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A "substantial number" of women would lose birth control According to the new rules of the Trump administration, more employers have the opportunity to withdraw, said a US judge at a hearing on Friday.
Judge Haywood Gilliam appeared inclined to grant a request from California and other states to block the rules during the trial. He said he would rule before Monday when the rules should come into effect.
The amendments would allow more employers, including publicly traded companies, to not provide women with free contraceptive coverage on religious grounds. Some private employers may also oppose for moral reasons.
Gilliam said the new rules would constitute a "radical policy change" for women who lose their coverage.
The judge had previously blocked a draft regulation, which was upheld in December by a court of appeal.
The case is back in front of him after the government finalized the measures in November, prompting California and other states to initiate new legal proceedings. Twelve other states, including New York and North Carolina, as well as Washington, DC, joined California in this lawsuit.
President Barack Obama's health care law stipulates that birth control services must be covered at no extra cost. Obama officials have included exemptions for religious organizations and some businesses. The Trump administration has expanded these exemptions and added "moral convictions" as the basis for withdrawing birth control services.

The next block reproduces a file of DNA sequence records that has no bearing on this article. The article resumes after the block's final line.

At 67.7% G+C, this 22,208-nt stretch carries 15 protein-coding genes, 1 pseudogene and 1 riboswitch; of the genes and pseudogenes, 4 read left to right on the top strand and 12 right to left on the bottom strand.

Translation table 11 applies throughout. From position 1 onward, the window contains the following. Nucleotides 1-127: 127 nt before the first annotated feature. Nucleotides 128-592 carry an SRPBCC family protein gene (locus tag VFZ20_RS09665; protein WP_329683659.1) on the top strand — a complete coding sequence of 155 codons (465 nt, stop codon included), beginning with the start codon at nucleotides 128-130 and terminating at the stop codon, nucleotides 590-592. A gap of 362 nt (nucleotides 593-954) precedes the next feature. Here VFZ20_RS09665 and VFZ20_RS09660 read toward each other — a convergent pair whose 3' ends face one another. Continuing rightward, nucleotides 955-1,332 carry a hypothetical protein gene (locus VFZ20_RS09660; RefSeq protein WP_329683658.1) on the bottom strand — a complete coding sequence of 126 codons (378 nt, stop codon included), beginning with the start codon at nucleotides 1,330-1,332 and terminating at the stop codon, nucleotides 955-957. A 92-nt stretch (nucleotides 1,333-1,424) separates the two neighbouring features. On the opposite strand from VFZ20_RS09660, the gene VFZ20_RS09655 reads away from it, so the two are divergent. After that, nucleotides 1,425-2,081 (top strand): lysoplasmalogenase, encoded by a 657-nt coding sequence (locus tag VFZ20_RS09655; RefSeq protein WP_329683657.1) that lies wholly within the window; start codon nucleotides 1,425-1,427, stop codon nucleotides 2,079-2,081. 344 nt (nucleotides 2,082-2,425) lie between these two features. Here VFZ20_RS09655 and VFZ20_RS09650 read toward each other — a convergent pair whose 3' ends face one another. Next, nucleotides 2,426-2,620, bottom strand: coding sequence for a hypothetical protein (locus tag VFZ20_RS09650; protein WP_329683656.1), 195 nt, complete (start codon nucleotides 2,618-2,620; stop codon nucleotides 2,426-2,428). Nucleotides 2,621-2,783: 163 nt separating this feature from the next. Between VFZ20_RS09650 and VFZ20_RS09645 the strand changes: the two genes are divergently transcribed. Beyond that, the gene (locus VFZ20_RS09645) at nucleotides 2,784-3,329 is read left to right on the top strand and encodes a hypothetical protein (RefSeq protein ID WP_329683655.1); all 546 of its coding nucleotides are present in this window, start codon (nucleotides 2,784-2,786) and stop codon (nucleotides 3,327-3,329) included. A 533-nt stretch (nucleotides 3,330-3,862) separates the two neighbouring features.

Karli Eisenberg, a California lawyer, told Gilliam Friday that the loss of free contraceptive coverage by employers would force women to turn to government birth control programs and, if they are not eligible, increase the risk unwanted pregnancy.
"It is indisputable that these rules will create obstacles," she said.
The rules violate the Affordable Care Act, including a provision prohibiting discrimination, she said.
Justin Sandberg, a lawyer with the US Department of Justice, said the health care law already provided for contraceptive coverage exemptions that left millions of women without benefits. He stated that the requirement of birth control was a "substantial burden" for employers with religious objections.
The rules "protect a narrow class of sincere religious and moral objectors against the obligation to facilitate practices contrary to their beliefs," the US Department of Justice said in court documents.
States argue that millions of women could lose free birth control services under the new rules. They want Gilliam to issue a preliminary injunction blocking the rules for the entire nation.
Gilliam asked if an injunction at the national level was appropriate. He noted that a Massachusetts federal judge had ruled against a similar challenge of birth control rules, but that an injunction at the national level would still block them in that state.